By Owen Daugherty, NASFAA Staff Reporter
Americans are almost evenly divided on whether colleges and universities made the right decision to bring back students this semester as the COVID-19 pandemic continued, according to a new survey.
Fifty percent of respondents in the poll from the Pew Research Center said colleges made the right decision to bring students to campus for the fall semester, compared to 48% who said they did not.
Respondents were sharply divided along party lines, with those who identified as Republicans and those who lean Republican more than twice as likely as Democrats and those leaning Democratic to say bringing students back was the right decision.
In the poll, 74% of Republican respondents said institutions that are currently providing in-person instruction made the right decision in bringing students back to campus, compared to only 29% of Democrats.
Even with some schools offering in-person instruction, online or remote learning is much more prevalent. Students living on campus are still likely to take some amount of online classes. The poll found an overwhelming majority of Americans — 68% — believe a class taken solely online does not provide equal educational value to those taken in person. Only 30% said a course taken exclusively online yields an equal educational value compared to a course taken in person.
A majority of both Democratic and Republican respondents shared the view that a class offered remotely does not provide equal value with those in a classroom. Notably, the poll found college graduates are among the most likely to say online instruction is not an equivalent to in-person classes.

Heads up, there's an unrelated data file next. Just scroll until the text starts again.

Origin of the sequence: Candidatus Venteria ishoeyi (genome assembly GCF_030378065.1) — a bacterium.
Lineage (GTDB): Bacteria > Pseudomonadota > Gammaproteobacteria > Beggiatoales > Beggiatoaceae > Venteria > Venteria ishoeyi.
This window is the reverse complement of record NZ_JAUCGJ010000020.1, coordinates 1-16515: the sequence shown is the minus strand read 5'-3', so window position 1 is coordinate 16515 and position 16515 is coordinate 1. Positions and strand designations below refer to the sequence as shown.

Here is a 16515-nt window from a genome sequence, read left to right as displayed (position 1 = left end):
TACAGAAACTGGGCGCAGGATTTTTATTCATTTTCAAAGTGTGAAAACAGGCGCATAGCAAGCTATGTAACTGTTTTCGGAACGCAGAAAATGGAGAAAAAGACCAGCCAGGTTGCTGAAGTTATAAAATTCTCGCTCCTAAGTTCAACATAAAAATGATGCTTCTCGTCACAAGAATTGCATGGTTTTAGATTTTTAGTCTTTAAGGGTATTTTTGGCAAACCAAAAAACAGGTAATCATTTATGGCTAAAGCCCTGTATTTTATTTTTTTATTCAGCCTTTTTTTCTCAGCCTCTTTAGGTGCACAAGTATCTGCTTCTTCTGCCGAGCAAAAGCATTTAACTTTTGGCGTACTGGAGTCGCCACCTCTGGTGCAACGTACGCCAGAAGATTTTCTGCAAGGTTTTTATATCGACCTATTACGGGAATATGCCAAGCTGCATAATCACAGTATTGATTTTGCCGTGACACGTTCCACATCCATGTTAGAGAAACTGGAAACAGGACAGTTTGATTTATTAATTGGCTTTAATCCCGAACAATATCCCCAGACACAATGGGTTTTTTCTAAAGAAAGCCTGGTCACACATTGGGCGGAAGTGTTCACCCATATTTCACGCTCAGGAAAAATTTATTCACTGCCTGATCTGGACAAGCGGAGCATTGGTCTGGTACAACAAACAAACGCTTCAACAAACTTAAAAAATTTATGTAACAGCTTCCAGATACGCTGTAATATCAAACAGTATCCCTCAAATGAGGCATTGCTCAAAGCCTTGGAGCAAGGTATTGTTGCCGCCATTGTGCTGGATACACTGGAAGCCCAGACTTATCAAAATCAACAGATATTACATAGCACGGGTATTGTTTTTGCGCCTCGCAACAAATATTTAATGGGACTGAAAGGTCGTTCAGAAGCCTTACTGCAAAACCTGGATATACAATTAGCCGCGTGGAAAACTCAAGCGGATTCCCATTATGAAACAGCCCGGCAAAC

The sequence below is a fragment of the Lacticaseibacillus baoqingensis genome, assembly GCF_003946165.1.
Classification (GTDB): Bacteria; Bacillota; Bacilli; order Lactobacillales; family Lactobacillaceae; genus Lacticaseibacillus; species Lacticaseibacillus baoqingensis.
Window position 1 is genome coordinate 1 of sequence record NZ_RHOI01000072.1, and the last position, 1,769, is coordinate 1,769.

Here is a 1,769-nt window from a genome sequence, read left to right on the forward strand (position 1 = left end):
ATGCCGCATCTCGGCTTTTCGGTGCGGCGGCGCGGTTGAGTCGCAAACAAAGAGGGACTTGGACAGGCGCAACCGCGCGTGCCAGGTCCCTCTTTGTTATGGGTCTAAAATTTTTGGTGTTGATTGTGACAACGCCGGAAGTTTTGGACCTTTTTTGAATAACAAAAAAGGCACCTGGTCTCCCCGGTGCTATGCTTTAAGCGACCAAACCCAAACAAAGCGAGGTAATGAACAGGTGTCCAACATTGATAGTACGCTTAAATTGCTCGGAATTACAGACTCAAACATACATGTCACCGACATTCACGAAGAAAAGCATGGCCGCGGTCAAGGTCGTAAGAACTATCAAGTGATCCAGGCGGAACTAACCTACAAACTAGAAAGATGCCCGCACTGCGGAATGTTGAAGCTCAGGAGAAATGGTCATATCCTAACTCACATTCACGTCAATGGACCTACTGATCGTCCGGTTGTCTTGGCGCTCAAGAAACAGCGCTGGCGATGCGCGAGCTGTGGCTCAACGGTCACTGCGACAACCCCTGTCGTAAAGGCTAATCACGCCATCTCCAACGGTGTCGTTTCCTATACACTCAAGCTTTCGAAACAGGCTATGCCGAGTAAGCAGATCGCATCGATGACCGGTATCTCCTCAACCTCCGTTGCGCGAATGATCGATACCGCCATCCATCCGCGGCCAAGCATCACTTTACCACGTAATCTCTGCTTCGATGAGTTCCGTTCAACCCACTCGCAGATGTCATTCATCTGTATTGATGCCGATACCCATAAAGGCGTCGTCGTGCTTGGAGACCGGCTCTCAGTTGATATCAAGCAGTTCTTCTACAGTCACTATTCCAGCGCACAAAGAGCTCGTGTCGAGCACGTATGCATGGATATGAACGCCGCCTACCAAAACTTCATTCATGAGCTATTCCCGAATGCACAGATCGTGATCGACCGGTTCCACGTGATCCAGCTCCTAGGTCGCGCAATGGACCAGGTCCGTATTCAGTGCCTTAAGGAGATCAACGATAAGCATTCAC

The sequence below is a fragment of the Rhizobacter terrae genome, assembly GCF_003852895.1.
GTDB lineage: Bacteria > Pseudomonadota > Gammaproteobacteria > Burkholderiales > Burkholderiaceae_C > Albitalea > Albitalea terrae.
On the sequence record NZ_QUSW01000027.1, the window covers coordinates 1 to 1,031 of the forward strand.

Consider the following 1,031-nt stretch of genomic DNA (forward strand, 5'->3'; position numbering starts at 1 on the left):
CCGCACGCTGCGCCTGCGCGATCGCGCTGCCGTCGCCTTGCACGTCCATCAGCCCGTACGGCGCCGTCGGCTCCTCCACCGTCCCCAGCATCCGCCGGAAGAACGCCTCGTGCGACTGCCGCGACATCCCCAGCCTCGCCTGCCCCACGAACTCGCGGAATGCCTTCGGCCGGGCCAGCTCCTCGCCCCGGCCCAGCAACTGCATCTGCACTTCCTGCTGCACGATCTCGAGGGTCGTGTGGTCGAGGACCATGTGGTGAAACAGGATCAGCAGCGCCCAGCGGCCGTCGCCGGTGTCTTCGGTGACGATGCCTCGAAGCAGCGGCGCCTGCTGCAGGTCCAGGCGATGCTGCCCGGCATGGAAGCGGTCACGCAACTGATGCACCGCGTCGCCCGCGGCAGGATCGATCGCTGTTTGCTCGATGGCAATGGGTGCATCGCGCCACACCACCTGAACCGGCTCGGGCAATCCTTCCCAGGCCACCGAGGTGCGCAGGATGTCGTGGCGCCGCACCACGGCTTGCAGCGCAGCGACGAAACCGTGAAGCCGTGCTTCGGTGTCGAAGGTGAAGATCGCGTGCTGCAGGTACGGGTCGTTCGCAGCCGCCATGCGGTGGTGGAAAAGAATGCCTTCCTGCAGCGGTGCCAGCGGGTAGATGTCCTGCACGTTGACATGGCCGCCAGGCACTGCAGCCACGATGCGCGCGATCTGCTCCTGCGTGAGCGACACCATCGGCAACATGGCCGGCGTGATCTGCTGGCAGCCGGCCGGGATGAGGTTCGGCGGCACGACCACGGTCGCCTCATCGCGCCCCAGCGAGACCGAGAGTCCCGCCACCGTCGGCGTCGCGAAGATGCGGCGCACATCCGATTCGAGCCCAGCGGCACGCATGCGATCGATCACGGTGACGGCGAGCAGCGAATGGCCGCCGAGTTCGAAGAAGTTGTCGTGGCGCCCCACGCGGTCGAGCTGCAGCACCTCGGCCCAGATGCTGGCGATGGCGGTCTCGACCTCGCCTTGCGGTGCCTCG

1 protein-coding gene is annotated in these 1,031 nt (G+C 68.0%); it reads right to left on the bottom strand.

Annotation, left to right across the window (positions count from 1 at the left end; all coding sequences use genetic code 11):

The survey of more than 10,0000 adults found a majority of respondents (56%) said the nation’s higher education system is generally going in the wrong direction. It is unclear what impact the ongoing pandemic has on that perception, though fewer people held that view in 2018, when 61% said it was going in the wrong direction.
In the most recent survey, 41% said higher education in the country is going in the right direction, compared with 38% in 2018. Democrats are roughly split on the question of higher education’s general direction, while two-thirds of Republicans say it’s going in the wrong direction.
The online poll was conducted between October 13-19 and surveyed 10,332 adults, with a margin of error of plus or minus 1.6 percentage points.
Publication Date: 10/30/2020
Jennifer M | 11/4/2020 3:53:56 PM
Some proof reading was needed for this article, just as a heads up. And to second Genevieve E: what counts as "going in the right/wrong direction"? That's open to too much interpretation.
Genevieve E | 10/30/2020 1:54:43 PM
What is the meaning of "going in the right/wrong direction"? Is that phrase referencing enrollment, curriculum, graduation, cost?
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